I’ve wanted to write one of these posts for SUCH a long time, and now that I have, I can see them becoming a regular thing on Lady Writes. Getting this post together has felt like a little project and I’ve really enjoyed it actually – just call me a make-up detective! I should start by saying that I’ve never used fake make-up products. Nor would I, and I certainly wouldn’t recommend that anyone does. When you do your research into the types of things that end up going into fake make-up…well it’s enough to make you feel ill. Seeing as fake make-up is created without any regulations, no guidelines and no real need to be created with care, products on the black market are likely to cause rashes and reactions – and worse. So it’s not something I’d ever recommend wearing as an actual product.
But one thing I get asked time and time again as a Beauty Blogger, is how I get the products from America? There’s lots of brands you can’t get here in the UK at all, and some who have much more extended lines overseas. So I do end up shopping a lot in America and shipping it over. But I am aware of how prohibitive it can be cost-wise to do this continuously (and so is my bank balance!) And I was chatting to some friends a while ago about the temptation for younger girls especially, to purchase cheap knock-offs of the hard to find brands. One of which is Colourpop. Yes their products are very affordable but shipping and customs rockets each order, unless there’s an offer on. I was looking on lots of websites that apparently sell Colourpop here in the UK and was shocked at how many were getting away with selling clearly fake products.
So for curiosities sake I purchased one. I already had the original My Little Pony Eyeshadow Palette so I purchased a knock-off, a fake, to compare it to. Was it going to convince anyone it was the real thing? (I should say that I purchased it solely to write this post, and never with any intention of keeping or using it!)
Colourpop sell the original for $16 which is approximately £11.50 ish. But remember you’ve then got shipping ($10 usually), and customs if you spend over £15. So I can see the draw to the fake ones – mine cost £8.99 all in. Bargain – right?
I could see that hundreads of people had purchased this palette along with pretty much every other palette in the Colourpop range, leaving thousands of amazing reviews on the sellers shop. Were these knock-off’s really that good? I was intrigued for mine to arrive…
I will say this – the postage was delightfully fast. I got it the next day. For free postage, you can’t complain at that. So Knock-off-Nigel did one thing right! But that’s where any positives ended – as expected!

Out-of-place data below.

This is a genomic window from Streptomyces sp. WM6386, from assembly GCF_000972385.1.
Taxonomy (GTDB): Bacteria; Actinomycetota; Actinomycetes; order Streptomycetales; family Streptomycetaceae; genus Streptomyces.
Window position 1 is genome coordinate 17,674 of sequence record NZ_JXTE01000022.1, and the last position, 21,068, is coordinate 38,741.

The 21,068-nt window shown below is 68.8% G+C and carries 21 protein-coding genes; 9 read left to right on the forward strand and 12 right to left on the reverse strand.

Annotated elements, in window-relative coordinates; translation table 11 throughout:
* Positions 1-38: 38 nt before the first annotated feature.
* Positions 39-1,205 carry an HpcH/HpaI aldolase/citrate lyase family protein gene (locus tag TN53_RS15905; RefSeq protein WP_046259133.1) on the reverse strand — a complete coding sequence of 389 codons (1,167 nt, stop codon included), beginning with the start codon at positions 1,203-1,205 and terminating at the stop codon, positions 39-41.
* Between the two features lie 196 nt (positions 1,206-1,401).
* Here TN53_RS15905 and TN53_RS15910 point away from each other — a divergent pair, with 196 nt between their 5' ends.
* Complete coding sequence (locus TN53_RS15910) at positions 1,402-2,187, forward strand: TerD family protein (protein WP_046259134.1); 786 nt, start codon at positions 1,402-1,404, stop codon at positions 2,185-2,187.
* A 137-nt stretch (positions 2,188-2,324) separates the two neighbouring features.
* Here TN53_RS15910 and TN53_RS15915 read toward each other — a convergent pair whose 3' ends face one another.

The box itself was similar – admittedly, so if you didn’t have any other Colourpop palettes, you *might* be forgiven for maybe thinking it was genuine – at a push. But the dimensions of the original box are 13cm x 10cm. The fake was 15cm x 2cm. So the fake is noticeably larger. Plus the fake box was cheap, shiny plastic, whereas the original box is a sort of waxy texture that feels better quality. The logo on the fake was also wrong and not the official My Little Pony logo, and the writing was white and simple, where is should have been metallic and embossed. The back of the packaging was also another giveaway – there was no correct Hasbro sign (the license holder for My Little Pony) and there was a typo in the address.
Moving on to the palette itself – the fake didn’t even try and hide it’s fakeness at this point! (Which made me laugh!) because it didn’t even have the right characters on the front. The Ponies were all the wrong ones, and the animation style was completely different. Not to mention the missing correct logo and the cheap shiny plastic appearance. Oh – and it was still much too big to be genuine.
On to the shadows themselves. I mean, value for money, you wouldn’t be disappointed, kinda. Because the pans were massive! Much bigger than the original, but hey? Who wants more product when the product is fake?!
The texture of the fake shadows was…awful. There was no hiding that the mattes were the worst I’ve EVER tried. I have swatched the colours below and you’ll tell from Bluebell (the pale white shade on the far left), it was so awful that I could barely even swatch it at all! The shadows, mattes especially, were like pure powder. No sticking power whatsoever – making the fall out ridiculously bad… The shimmers/metallics weren’t as bad to be fair, the texture was better but there was still a hella lot of fallout.
I will say that I was surprised how close some of the shades did match the original, and some of the shimmers had a really impressive colour payoff. But the texture was poor and the main thing I love about Colourpop shadows is how creamy they are – there was none of this in the fakes. I had to spend a lot more time trying to get a decent swatch of the fake shades, they just didn’t perform anyway near as well. Plus, I should mention that when I washed them off, the fake ones came off with ease, whereas the real ones needed scrubbing and then STILL left outlines on my arm. Because they’re good, lasting quality.
So what are my overall thoughts on the Real vs Fake Colourpop palette?!
Well, I think that is obvious! The fake is very clearly, a fake. Although you could be forgiven for *maybe* thinking it’s real if you’ve not tried Colourpop before, if you have tried it, you’ll know instantly. The quality just isn’t there. There’s no power in the pigment, no quality in the blend and it washes off like it was never there. It doesn’t even come close. So for the sake of spending the extra, get the real thing and avoid the fake! I’ve already chucked mine.
…If you’ve enjoyed this post please let me know in the comments which other palettes (from any brand) you’d like to see a ‘Real vs Fake’ post on!